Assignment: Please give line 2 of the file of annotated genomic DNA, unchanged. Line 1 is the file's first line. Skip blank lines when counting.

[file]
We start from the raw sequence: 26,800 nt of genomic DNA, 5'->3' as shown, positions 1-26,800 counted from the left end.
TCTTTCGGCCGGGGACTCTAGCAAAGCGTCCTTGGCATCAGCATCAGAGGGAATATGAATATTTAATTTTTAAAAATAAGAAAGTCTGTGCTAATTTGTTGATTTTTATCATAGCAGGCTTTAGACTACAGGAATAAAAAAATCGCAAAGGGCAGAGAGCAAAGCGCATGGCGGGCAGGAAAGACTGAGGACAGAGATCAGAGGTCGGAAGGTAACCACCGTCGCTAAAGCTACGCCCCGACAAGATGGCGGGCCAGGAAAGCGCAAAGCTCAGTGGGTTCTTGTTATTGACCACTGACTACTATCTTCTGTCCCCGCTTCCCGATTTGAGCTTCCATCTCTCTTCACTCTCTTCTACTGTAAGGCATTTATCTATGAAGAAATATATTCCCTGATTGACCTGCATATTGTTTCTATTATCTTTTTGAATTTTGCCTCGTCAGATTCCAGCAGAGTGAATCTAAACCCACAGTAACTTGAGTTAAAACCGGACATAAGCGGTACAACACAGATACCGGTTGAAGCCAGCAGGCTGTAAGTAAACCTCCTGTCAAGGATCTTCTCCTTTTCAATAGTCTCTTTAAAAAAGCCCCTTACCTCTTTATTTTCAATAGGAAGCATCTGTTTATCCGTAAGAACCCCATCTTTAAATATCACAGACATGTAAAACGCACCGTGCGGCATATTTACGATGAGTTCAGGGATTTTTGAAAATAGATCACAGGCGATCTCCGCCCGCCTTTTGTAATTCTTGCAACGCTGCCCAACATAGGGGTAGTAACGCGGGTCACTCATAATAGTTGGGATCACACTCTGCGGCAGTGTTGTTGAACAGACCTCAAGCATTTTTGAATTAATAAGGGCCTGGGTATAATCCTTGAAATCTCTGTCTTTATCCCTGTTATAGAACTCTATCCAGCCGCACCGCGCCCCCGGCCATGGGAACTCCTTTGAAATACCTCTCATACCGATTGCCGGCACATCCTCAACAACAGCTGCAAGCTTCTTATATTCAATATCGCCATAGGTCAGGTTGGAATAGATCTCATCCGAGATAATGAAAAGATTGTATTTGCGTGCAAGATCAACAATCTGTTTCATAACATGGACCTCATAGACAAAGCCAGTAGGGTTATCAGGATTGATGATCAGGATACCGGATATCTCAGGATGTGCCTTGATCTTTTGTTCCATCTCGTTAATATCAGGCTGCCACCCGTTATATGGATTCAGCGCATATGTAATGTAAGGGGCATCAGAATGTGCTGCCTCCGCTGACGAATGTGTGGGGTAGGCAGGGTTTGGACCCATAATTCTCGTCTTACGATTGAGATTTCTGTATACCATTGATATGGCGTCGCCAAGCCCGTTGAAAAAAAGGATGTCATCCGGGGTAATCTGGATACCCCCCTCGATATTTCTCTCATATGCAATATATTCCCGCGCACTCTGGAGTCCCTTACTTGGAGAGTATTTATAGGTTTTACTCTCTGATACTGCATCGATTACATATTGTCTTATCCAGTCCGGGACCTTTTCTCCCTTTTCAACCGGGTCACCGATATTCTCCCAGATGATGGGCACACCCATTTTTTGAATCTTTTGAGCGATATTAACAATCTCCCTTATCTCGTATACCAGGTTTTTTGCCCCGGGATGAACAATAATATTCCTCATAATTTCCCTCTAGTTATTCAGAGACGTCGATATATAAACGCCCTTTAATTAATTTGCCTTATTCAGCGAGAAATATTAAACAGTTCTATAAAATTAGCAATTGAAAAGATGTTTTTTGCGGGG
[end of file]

TCTTTCGGCCGGGGACTCTAGCAAAGCGTCCTTGGCATCAGCATCAGAGGGAATATGAATATTTAATTTTTAAAAATAAGAAAGTCTGTGCTAATTTGTTGATTTTTATCATAGCAGGCTTTAGACTACAGGAATAAAAAAATCGCAAAGGGCAGAGAGCAAAGCGCATGGCGGGCAGGAAAGACTGAGGACAGAGATCAGAGGTCGGAAGGTAACCACCGTCGCTAAAGCTACGCCCCGACAAGATGGCGGGCCAGGAAAGCGCAAAGCTCAGTGGGTTCTTGTTATTGACCACTGACTACTATCTTCTGTCCCCGCTTCCCGATTTGAGCTTCCATCTCTCTTCACTCTCTTCTACTGTAAGGCATTTATCTATGAAGAAATATATTCCCTGATTGACCTGCATATTGTTTCTATTATCTTTTTGAATTTTGCCTCGTCAGATTCCAGCAGAGTGAATCTAAACCCACAGTAACTTGAGTTAAAACCGGACATAAGCGGTACAACACAGATACCGGTTGAAGCCAGCAGGCTGTAAGTAAACCTCCTGTCAAGGATCTTCTCCTTTTCAATAGTCTCTTTAAAAAAGCCCCTTACCTCTTTATTTTCAATAGGAAGCATCTGTTTATCCGTAAGAACCCCATCTTTAAATATCACAGACATGTAAAACGCACCGTGCGGCATATTTACGATGAGTTCAGGGATTTTTGAAAATAGATCACAGGCGATCTCCGCCCGCCTTTTGTAATTCTTGCAACGCTGCCCAACATAGGGGTAGTAACGCGGGTCACTCATAATAGTTGGGATCACACTCTGCGGCAGTGTTGTTGAACAGACCTCAAGCATTTTTGAATTAATAAGGGCCTGGGTATAATCCTTGAAATCTCTGTCTTTATCCCTGTTATAGAACTCTATCCAGCCGCACCGCGCCCCCGGCCATGGGAACTCCTTTGAAATACCTCTCATACCGATTGCCGGCACATCCTCAACAACAGCTGCAAGCTTCTTATATTCAATATCGCCATAGGTCAGGTTGGAATAGATCTCATCCGAGATAATGAAAAGATTGTATTTGCGTGCAAGATCAACAATCTGTTTCATAACATGGACCTCATAGACAAAGCCAGTAGGGTTATCAGGATTGATGATCAGGATACCGGATATCTCAGGATGTGCCTTGATCTTTTGTTCCATCTCGTTAATATCAGGCTGCCACCCGTTATATGGATTCAGCGCATATGTAATGTAAGGGGCATCAGAATGTGCTGCCTCCGCTGACGAATGTGTGGGGTAGGCAGGGTTTGGACCCATAATTCTCGTCTTACGATTGAGATTTCTGTATACCATTGATATGGCGTCGCCAAGCCCGTTGAAAAAAAGGATGTCATCCGGGGTAATCTGGATACCCCCCTCGATATTTCTCTCATATGCAATATATTCCCGCGCACTCTGGAGTCCCTTACTTGGAGAGTATTTATAGGTTTTACTCTCTGATACTGCATCGATTACATATTGTCTTATCCAGTCCGGGACCTTTTCTCCCTTTTCAACCGGGTCACCGATATTCTCCCAGATGATGGGCACACCCATTTTTTGAATCTTTTGAGCGATATTAACAATCTCCCTTATCTCGTATACCAGGTTTTTTGCCCCGGGATGAACAATAATATTCCTCATAATTTCCCTCTAGTTATTCAGAGACGTCGATATATAAACGCCCTTTAATTAATTTGCCTTATTCAGCGAGAAATATTAAACAGTTCTATAAAATTAGCAATTGAAAAGATGTTTTTTGCGGGG